What is an ETF or Exchange Traded Fund
An exchange-traded fund is an investment fund, similar to a mutual fund, which is pegged to a financial index. Unlike mutual funds, which are priced once in a day, an exchange traded fund trades on exchanges throughout the day, just like stocks.
ETFs first came into operation in 1993 and, since then, have grown in popularity as an investment tool. They are passively managed, i.e., there is no fund manager.
ETFs are hybrid products that have the characteristics of a mutual fund as well as common stocks. An investor buys proportional shares to be part of the investment pool as in mutual funds. ETFs are managed by an investment advisor for a fee, similar to mutual funds. Like common stocks they can be traded in markets globally on a continuous basis. They have a continuous pricing and liquidity and can be bought and sold through brokerage accounts.
The main advantages of ETFs are access to all asset classes, hitherto available only to large institutional investors. This includes emerging market funds as well. Investors can include several investment strategies including different asset classes.
The transparency of ETFs is high and investors are clear about the elements in their ETF. The price and liquidity of ETFs is high and therefore investors value it over several other investment instruments.
ETFs also ensure tax fairness and tax efficiency. They have higher tax- efficiency because of lower portfolio turnover and in-kind redemptions. They offer securities in redemption, rather than cash. This helps avoid taxability.
Types of ETFs
There are several types of ETFs:
- Diversified passive ETFs: mirrors the performance of S&P 500, Dow Jones Industrial Average, and the MSCI exchanges.
- Fixed- income ETFs: these ETFs focus on bonds and have a stable portfolio.
- Niche passive equity ETFs: as the name suggests it is a basket of more closely chosen smaller companies in indexes.
- Active equity ETFs: these funds are chosen and managed by the fund advisor, rather than following any particular index. They have the probability of outdoing the market but there is also a risk of underperforming.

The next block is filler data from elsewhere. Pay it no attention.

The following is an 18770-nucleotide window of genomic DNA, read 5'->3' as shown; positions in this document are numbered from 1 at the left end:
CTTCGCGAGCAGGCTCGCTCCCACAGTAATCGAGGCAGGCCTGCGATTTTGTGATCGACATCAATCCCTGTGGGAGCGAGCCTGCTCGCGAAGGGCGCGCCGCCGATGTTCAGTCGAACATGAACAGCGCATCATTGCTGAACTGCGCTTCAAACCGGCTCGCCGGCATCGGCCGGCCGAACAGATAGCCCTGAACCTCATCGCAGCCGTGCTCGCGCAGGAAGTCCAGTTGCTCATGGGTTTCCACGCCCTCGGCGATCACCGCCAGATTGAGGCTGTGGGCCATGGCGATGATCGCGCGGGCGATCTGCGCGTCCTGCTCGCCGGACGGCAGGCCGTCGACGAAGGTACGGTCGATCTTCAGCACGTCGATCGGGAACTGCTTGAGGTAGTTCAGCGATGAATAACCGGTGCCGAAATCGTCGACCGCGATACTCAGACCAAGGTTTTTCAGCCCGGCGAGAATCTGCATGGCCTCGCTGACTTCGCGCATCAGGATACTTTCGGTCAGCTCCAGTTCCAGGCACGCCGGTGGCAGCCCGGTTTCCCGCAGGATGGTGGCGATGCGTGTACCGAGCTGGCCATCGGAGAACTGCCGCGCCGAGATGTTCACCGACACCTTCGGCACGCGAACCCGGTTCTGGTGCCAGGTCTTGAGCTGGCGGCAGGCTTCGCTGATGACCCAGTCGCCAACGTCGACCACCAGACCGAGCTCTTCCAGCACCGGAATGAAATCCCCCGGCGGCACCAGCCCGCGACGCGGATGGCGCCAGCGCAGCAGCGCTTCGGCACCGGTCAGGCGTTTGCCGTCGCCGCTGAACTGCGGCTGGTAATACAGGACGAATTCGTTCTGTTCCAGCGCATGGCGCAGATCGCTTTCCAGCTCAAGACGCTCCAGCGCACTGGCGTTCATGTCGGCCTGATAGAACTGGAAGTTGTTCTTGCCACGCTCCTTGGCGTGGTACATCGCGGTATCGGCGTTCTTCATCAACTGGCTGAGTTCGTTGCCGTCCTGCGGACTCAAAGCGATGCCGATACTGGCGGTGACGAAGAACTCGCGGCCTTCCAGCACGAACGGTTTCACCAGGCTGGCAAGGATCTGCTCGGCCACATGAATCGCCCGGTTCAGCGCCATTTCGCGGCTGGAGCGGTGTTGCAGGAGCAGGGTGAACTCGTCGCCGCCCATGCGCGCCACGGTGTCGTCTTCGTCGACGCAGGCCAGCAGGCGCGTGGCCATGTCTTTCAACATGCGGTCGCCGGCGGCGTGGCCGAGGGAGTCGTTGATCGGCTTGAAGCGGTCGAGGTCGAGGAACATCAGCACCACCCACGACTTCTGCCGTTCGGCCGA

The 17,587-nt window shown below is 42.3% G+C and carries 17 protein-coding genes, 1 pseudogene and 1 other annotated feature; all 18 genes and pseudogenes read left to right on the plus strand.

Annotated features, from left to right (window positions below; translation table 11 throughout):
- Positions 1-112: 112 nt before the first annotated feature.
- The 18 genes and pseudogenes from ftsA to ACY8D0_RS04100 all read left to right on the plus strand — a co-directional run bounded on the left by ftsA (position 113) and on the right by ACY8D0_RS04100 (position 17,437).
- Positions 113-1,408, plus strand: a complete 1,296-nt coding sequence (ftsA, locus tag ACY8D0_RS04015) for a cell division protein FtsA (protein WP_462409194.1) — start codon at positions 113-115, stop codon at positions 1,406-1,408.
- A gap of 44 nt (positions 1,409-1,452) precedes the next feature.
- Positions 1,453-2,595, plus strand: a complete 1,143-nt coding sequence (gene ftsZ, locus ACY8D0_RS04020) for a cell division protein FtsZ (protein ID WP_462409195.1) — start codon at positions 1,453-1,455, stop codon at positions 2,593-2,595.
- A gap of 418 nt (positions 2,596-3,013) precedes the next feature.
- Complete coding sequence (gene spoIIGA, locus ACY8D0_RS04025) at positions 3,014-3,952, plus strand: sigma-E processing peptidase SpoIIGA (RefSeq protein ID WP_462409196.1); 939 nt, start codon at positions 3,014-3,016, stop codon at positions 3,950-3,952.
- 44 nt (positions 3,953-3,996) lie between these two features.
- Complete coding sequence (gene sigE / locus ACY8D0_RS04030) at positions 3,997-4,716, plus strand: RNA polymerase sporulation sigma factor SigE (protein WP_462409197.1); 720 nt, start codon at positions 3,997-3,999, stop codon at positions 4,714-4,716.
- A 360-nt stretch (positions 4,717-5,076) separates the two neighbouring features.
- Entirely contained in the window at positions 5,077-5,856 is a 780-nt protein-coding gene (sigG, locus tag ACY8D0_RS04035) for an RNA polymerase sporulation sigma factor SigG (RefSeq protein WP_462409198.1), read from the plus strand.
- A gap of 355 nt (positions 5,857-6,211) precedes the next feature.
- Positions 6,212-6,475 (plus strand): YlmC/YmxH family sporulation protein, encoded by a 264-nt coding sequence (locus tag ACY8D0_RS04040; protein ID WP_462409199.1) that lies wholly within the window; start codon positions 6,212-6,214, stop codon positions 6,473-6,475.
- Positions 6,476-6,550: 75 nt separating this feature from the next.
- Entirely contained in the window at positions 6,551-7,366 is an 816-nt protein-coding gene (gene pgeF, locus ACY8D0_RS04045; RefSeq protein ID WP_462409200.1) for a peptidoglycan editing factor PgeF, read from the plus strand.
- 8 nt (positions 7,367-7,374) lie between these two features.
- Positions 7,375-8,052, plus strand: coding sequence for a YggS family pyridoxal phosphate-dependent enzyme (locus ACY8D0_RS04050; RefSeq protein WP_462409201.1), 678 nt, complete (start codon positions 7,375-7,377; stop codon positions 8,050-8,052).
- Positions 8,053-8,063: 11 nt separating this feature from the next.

ETFs use a creation/ redemption mechanism that allows them to be more tax-efficient, transparent and less expensive than mutual funds. Let’s take a look at how this works.
Creation of ETFs
The Authorized Purchaser or AP buys a creation basket that contains the underlying securities of the ETF in the secondary market or stock exchange. They then deliver the creation basket to the exchange traded fund. The AP then gets the new ETF shares which they go to sell on the stock market.
Redemption of ETFs
The Authorized Purchaser (AP) buys the shares of ETFs from the stock exchange. They then deliver the ETF shares to the fund. The AP receives the portfolio of the ETFs underlying securities. The AP sells the ETFs underlying securities in the stock exchange.
An authorized purchaser is usually a financial institution or market specialist who has high purchasing power. They help acquire the shares the ETF wants to hold. The AP buys shares in the same weights as the index and delivers them to the ETF provider. The ETF provider gives the AP a creation unit, a block of equally valued ETF units which contain blocks of 50,000 units. This is a fair value exchange based on Net Asset Value or NAV. The AP can resell the shares for profit.
The redemption process works in reverse where the AP can purchase ETF shares from the market, generate a creation unit and sell it to the ETF provider. APs can then avail underlying securities of the fund of the same value.
This creation/redemption process that happens on a continuous basis ensures that ETF share price does not rise above the underlying securities in the fund. The same is true if the ETF starts to fall below the value of the underlying securities. This process is a calibrating mechanism to keep the ETF at its optimum.
It is an efficient way to access the market and allows for more trading maneuverability. Since only APs purchase and sell the shares, the time taken to do so is lesser and there is no distribution of commissions or brokerage charges. APs pay all the fees and costs and cover the cost of buying and redemption paperwork for the ETF provider as well.
Risks of ETFs
ETFs are not without risks and it is important to understand them before trading in them.
- Market risk: ETFs are sensitive to market ups and downs.
- Quality of picks: The quality of underlying securities in the same sector may differ from fund to fund. It is prudent to research which shares are in the index.
- Exposure to exotic risk: ETFs open the market to more complex and exotic investment instruments. It is important to research these instruments before investing in them.
- Check for tax treatment: ETFs are tax efficient but it is also important to check if there are capital gains to be paid beyond a specified holding period.
- Shutdown risk: All ETFs do not perform well and some are liquidated and are redeemed in cash. However, the fund may do so after deducting transaction costs and other overheads.
- Liquidity risk: ETFs do not come with zero transaction costs. Trading costs can lower your returns and therefore liquidity. Research well before investing.